Born in Salt Lake City, Utah, Clay worked as a missionary for his church in the Republic of Korea from 1971 to 1973, where he learned to speak fluent Korean. He continues to serve in his church in as many ways as he can.
Professor Clayton received his B.A. in economics, summa cum laude, from Brigham Young University and an M.Phil. in applied econometrics from Oxford University, where he studied as a Rhodes Scholar. He subsequently received an MBA with High Distinction from the Harvard Business School in 1979, graduating as a George F. Baker Scholar. In 1982 Professor Christensen was named a White House Fellow, and served as assistant to U.S. Transportation Secretaries Drew Lewis and Elizabeth Dole. He was awarded his DBA from the Harvard Business School in 1992, and became a faculty member there the same year, eventually receiving full professorship with tenure in 1998. He holds five honorary doctorates and an honorary chaired professorship at the Tsinghua University in Taiwan.
Prior to his academic career, Clayton worked as a management consultant with BCG in their Boston office and helped co-found Ceramics Process Systems, a Massachusetts-based advanced materials company. He has subsequently helped establish many other successful enterprises, including the innovation consulting firm Innosight, the public policy think tank Innosight Institute, and the boutique investment firm Rose Park Advisors.
Clay is the best-selling author of nine books and more than a hundred articles. His first book, The Innovator’s Dilemma received the Global Business Book Award as the best business book of the year (1997); and in 2011 The Economist named it as one of the six most important books about business ever written. His other articles and books have received the Abernathy, Newcomen, James Madison, and Circle Prizes. Clay is a five-time recipient of the McKinsey Award, given each year to the two best articles published in the Harvard Business Review; and has received the Lifetime Achievement Award from the Tribeca Films Festival (2010).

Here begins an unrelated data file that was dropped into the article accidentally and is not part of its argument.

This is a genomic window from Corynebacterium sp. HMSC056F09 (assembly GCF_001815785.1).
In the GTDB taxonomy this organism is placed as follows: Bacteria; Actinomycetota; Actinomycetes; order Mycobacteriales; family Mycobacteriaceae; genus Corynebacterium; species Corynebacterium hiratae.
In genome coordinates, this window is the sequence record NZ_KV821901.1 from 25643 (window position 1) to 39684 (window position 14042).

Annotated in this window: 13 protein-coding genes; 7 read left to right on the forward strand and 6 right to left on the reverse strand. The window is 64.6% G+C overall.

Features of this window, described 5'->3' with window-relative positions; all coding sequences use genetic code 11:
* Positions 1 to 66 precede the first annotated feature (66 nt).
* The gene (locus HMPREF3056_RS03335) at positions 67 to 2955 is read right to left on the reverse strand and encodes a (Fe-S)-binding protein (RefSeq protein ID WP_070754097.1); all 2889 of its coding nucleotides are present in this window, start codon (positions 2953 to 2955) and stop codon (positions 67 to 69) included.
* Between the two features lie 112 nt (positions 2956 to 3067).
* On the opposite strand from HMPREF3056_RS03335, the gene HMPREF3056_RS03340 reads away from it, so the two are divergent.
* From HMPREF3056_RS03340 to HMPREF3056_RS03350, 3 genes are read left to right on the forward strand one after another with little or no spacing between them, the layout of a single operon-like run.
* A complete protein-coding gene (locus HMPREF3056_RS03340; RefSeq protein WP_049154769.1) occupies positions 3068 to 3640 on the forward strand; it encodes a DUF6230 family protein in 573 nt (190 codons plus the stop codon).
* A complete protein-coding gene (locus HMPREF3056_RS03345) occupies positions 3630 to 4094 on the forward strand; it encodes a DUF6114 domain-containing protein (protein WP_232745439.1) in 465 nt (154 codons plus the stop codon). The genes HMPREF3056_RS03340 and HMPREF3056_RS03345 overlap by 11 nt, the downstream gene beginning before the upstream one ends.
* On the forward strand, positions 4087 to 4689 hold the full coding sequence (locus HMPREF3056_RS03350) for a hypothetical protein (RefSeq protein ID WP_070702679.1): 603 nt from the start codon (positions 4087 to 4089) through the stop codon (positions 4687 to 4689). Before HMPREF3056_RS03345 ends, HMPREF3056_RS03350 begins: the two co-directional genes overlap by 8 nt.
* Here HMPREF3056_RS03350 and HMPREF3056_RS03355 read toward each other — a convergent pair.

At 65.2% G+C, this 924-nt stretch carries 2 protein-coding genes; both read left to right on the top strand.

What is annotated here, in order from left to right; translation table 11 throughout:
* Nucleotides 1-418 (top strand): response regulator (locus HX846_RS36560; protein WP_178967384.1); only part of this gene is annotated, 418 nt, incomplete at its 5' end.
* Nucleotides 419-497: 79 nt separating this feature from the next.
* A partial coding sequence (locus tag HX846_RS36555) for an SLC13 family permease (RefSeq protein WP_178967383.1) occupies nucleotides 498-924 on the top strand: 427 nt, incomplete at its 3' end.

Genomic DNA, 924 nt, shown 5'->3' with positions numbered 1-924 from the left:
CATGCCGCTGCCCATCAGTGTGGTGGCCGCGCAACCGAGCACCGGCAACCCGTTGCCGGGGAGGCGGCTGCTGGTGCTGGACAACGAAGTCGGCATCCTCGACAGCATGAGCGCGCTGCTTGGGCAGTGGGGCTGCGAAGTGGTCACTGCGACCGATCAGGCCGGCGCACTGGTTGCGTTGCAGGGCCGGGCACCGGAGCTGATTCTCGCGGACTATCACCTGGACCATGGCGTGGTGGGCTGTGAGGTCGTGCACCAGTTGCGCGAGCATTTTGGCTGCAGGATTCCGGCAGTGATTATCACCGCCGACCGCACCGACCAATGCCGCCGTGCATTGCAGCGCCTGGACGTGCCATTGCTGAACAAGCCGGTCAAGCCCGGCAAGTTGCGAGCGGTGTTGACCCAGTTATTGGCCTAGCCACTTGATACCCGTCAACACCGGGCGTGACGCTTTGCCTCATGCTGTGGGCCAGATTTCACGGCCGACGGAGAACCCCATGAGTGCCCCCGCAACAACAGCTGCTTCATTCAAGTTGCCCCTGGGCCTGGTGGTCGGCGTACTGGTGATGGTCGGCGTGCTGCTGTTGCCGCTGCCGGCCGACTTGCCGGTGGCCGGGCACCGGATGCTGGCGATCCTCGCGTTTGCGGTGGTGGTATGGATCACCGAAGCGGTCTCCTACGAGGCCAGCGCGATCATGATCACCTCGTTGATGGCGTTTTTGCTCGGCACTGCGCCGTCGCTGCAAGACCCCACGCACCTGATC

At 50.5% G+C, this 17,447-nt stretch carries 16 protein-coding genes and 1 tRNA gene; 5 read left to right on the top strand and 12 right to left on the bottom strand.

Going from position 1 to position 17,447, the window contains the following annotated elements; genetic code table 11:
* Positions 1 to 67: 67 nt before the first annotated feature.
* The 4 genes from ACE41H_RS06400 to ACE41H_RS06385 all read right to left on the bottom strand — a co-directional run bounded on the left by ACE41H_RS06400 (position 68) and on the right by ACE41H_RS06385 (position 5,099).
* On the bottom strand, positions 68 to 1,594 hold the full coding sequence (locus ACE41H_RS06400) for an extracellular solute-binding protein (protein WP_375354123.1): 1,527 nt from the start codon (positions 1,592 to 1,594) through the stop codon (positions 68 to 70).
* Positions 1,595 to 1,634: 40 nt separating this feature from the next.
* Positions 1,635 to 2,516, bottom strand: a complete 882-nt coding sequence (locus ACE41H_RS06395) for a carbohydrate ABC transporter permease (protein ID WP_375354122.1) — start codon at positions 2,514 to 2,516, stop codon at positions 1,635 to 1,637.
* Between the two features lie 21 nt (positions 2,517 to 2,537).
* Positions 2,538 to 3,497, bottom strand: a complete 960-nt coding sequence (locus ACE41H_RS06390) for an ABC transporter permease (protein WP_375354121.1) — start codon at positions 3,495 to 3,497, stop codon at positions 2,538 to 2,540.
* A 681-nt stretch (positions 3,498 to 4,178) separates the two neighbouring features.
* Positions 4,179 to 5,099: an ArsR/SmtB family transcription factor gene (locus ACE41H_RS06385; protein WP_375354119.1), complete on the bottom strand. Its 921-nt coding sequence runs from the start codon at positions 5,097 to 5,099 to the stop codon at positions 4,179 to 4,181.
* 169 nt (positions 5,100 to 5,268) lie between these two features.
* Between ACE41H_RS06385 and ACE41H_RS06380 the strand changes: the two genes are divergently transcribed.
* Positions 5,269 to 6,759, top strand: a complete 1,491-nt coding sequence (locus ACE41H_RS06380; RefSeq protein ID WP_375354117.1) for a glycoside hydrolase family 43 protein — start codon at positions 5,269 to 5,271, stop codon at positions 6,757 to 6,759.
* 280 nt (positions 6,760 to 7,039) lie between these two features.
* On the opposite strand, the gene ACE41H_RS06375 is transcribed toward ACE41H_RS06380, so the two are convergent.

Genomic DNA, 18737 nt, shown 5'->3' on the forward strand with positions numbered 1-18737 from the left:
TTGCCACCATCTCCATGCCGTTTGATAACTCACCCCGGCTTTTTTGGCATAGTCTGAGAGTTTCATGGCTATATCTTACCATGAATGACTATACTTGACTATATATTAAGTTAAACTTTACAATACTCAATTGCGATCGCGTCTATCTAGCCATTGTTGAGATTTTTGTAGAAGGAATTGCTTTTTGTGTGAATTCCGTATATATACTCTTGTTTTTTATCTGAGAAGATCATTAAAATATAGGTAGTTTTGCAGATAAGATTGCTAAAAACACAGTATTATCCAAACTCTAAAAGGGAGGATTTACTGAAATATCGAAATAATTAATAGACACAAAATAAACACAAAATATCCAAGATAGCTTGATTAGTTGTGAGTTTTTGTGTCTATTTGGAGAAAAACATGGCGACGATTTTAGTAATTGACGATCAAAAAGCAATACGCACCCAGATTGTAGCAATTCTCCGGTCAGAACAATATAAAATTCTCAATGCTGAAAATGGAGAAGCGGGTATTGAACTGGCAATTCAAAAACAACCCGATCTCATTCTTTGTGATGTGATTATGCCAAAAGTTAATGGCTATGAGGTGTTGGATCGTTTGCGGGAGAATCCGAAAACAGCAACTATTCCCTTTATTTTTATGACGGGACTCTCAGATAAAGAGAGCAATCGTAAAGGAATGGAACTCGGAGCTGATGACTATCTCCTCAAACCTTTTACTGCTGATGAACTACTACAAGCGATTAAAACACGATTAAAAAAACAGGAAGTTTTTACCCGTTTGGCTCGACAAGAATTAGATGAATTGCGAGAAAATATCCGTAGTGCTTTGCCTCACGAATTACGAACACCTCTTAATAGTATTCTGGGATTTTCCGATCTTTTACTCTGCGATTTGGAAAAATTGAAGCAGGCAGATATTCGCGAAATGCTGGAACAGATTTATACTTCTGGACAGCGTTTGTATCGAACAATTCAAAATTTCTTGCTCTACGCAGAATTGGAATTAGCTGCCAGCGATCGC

Clay has served on the Boy Scouts of America for 25 years as a scoutmaster, cubmaster, den leader, troop and pack committee chairman. He and his wife Christine live in Belmont, Massachusetts. They are the parents of five children and grandparents to five grandchildren.
Why I Belong and Why I Believe (pdf)
For an extended biography, see Clayton M. Christensen.
Here’s a youtube video of Christensen talking about disruptive innovation
I don’t know if disruptive innovation is good or bad for us or what, but we better pay attention and look to get ahead of the curves of disruptive innovation. This is a good reason fpr some of us to be living in a major metropolitan — so we are aware of these things when they get started. Uber and Lyft have been around for what, years? I have only heard of it in the last month because I live in a relatively rural, isolated area.
The opportunities to get in on disruptive innovation will keep coming; if you are young and living in moms basement, or any age and your life is going nowhere, go out in the world to a major city and take part in it.